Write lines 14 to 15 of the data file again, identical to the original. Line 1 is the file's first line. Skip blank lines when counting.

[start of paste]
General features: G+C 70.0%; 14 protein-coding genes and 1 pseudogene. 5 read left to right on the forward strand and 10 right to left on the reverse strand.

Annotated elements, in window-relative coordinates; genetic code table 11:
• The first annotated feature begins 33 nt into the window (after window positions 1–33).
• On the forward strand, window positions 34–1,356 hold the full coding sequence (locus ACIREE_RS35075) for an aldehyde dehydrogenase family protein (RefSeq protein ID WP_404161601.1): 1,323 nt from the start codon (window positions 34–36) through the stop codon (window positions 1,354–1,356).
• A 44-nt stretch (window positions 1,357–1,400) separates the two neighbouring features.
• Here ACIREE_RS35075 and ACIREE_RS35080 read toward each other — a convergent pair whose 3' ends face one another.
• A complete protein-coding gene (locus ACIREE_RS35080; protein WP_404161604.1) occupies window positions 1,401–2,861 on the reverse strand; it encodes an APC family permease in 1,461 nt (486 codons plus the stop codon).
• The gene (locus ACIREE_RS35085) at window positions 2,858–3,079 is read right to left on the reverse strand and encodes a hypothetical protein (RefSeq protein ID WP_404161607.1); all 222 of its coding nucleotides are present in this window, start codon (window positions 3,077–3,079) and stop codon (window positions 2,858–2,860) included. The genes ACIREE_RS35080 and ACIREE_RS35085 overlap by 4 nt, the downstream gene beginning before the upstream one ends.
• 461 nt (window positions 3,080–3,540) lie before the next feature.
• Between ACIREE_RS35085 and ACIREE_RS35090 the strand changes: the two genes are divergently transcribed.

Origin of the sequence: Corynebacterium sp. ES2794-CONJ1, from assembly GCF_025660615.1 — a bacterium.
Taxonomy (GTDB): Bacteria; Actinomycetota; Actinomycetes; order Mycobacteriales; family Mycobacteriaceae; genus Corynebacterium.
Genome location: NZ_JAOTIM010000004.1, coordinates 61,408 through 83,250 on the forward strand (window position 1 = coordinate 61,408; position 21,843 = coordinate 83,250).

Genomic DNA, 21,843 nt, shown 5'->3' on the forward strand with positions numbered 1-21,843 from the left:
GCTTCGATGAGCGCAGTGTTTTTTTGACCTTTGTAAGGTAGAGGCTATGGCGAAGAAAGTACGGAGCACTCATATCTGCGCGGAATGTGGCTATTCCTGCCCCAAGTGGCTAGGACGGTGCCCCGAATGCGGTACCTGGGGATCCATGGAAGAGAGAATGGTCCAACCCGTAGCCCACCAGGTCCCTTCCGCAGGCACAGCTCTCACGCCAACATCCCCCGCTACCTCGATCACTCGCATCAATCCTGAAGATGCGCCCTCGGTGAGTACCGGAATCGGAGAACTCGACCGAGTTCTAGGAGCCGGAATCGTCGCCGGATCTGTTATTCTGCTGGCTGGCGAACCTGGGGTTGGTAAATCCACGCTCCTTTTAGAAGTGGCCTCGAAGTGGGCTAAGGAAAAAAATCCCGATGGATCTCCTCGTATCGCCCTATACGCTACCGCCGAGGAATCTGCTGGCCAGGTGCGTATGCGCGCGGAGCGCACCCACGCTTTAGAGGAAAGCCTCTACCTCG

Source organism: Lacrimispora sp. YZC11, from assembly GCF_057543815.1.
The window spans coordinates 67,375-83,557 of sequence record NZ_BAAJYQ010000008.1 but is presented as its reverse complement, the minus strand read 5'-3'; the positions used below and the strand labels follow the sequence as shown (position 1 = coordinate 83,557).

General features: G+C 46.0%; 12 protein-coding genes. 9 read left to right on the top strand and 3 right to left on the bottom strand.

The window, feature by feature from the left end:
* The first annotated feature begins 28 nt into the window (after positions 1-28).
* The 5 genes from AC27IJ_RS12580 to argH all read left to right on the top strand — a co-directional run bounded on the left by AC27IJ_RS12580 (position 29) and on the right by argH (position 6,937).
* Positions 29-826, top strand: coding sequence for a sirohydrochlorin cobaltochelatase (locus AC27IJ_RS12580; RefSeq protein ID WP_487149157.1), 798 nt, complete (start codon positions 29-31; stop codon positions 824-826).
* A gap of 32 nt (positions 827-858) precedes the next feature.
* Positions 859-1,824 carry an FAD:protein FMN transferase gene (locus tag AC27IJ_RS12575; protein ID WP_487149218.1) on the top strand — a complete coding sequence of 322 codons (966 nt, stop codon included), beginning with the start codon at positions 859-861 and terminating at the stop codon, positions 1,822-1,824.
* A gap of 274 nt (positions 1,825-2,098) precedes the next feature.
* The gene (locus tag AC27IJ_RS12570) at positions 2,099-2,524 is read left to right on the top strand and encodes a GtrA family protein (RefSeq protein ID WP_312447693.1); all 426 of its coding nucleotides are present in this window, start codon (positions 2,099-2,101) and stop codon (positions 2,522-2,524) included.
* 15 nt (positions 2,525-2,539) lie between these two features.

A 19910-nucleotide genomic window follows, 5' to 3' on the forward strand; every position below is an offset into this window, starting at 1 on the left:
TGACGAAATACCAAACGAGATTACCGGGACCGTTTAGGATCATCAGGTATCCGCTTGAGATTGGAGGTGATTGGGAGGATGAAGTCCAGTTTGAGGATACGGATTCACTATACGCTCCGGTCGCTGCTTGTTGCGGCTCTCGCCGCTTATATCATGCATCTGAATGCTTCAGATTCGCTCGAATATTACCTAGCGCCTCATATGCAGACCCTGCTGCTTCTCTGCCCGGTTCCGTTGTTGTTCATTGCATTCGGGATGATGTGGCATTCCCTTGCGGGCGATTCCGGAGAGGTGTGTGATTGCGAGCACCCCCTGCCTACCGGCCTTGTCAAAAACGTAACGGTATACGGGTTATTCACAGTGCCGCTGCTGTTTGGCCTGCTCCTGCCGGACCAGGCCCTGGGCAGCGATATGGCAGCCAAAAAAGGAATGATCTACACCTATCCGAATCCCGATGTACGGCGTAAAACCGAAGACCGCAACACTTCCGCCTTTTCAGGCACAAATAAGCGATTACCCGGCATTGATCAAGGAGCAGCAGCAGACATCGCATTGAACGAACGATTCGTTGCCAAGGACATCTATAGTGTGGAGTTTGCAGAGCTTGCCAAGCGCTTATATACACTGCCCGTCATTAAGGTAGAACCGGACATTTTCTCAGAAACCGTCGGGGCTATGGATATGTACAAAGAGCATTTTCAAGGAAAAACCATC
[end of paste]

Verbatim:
Genomic DNA, 21,843 nt, shown 5'->3' on the forward strand with positions numbered 1-21,843 from the left:
GCTTCGATGAGCGCAGTGTTTTTTTGACCTTTGTAAGGTAGAGGCTATGGCGAAGAAAGTACGGAGCACTCATATCTGCGCGGAATGTGGCTATTCCTGCCCCAAGTGGCTAGGACGGTGCCCCGAATGCGGTACCTGGGGATCCATGGAAGAGAGAATGGTCCAACCCGTAGCCCACCAGGTCCCTTCCGCAGGCACAGCTCTCACGCCAACATCCCCCGCTACCTCGATCACTCGCATCAATCCTGAAGATGCGCCCTCGGTGAGTACCGGAATCGGAGAACTCGACCGAGTTCTAGGAGCCGGAATCGTCGCCGGATCTGTTATTCTGCTGGCTGGCGAACCTGGGGTTGGTAAATCCACGCTCCTTTTAGAAGTGGCCTCGAAGTGGGCTAAGGAAAAAAATCCCGATGGATCTCCTCGTATCGCCCTATACGCTACCGCCGAGGAATCTGCTGGCCAGGTGCGTATGCGCGCGGAGCGCACCCACGCTTTAGAGGAAAGCCTCTACCTCG